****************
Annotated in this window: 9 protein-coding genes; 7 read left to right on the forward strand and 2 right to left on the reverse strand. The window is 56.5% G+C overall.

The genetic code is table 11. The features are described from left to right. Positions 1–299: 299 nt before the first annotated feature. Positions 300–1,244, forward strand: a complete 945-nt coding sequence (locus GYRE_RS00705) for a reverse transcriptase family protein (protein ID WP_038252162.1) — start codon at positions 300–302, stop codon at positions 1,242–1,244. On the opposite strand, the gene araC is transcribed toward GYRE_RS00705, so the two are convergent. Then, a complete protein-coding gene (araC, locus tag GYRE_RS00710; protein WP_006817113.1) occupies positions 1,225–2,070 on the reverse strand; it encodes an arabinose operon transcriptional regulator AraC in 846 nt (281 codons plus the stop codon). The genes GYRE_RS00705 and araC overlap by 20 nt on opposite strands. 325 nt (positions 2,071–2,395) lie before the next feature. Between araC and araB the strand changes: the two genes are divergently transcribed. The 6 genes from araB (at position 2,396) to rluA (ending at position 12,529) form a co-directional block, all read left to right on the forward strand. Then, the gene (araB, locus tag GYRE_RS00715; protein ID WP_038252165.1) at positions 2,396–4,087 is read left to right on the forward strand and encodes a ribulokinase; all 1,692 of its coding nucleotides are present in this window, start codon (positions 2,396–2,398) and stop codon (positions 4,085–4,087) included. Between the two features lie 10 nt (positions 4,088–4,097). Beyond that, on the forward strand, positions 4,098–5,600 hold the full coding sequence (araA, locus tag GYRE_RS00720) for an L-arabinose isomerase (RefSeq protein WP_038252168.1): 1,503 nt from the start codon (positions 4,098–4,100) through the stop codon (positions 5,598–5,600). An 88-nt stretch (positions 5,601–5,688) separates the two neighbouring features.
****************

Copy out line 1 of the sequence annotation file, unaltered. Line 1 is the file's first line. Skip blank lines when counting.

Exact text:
Annotated in this window: 9 protein-coding genes; 7 read left to right on the forward strand and 2 right to left on the reverse strand. The window is 56.5% G+C overall.